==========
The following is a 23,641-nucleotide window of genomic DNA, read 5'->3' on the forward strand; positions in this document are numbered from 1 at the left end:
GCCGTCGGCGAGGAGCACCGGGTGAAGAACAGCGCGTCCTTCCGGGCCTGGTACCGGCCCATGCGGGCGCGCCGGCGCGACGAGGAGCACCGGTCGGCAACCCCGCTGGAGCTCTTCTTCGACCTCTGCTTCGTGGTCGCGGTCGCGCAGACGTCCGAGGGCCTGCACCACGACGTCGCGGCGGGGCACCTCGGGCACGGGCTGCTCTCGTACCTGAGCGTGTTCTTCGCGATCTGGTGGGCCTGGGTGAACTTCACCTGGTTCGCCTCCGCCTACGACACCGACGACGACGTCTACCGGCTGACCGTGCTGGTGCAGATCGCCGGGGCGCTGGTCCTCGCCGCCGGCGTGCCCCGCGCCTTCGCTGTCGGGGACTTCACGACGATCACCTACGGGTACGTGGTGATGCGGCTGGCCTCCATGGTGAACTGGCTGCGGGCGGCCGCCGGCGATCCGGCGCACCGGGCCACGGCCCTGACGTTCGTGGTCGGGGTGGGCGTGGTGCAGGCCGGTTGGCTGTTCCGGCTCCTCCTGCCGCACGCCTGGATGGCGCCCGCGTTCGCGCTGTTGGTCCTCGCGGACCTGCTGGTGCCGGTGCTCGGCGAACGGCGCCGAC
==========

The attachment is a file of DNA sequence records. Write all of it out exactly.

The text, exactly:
The following is a 23,641-nucleotide window of genomic DNA, read 5'->3' on the forward strand; positions in this document are numbered from 1 at the left end:
GCCGTCGGCGAGGAGCACCGGGTGAAGAACAGCGCGTCCTTCCGGGCCTGGTACCGGCCCATGCGGGCGCGCCGGCGCGACGAGGAGCACCGGTCGGCAACCCCGCTGGAGCTCTTCTTCGACCTCTGCTTCGTGGTCGCGGTCGCGCAGACGTCCGAGGGCCTGCACCACGACGTCGCGGCGGGGCACCTCGGGCACGGGCTGCTCTCGTACCTGAGCGTGTTCTTCGCGATCTGGTGGGCCTGGGTGAACTTCACCTGGTTCGCCTCCGCCTACGACACCGACGACGACGTCTACCGGCTGACCGTGCTGGTGCAGATCGCCGGGGCGCTGGTCCTCGCCGCCGGCGTGCCCCGCGCCTTCGCTGTCGGGGACTTCACGACGATCACCTACGGGTACGTGGTGATGCGGCTGGCCTCCATGGTGAACTGGCTGCGGGCGGCCGCCGGCGATCCGGCGCACCGGGCCACGGCCCTGACGTTCGTGGTCGGGGTGGGCGTGGTGCAGGCCGGTTGGCTGTTCCGGCTCCTCCTGCCGCACGCCTGGATGGCGCCCGCGTTCGCGCTGTTGGTCCTCGCGGACCTGCTGGTGCCGGTGCTCGGCGAACGGCGCCGAC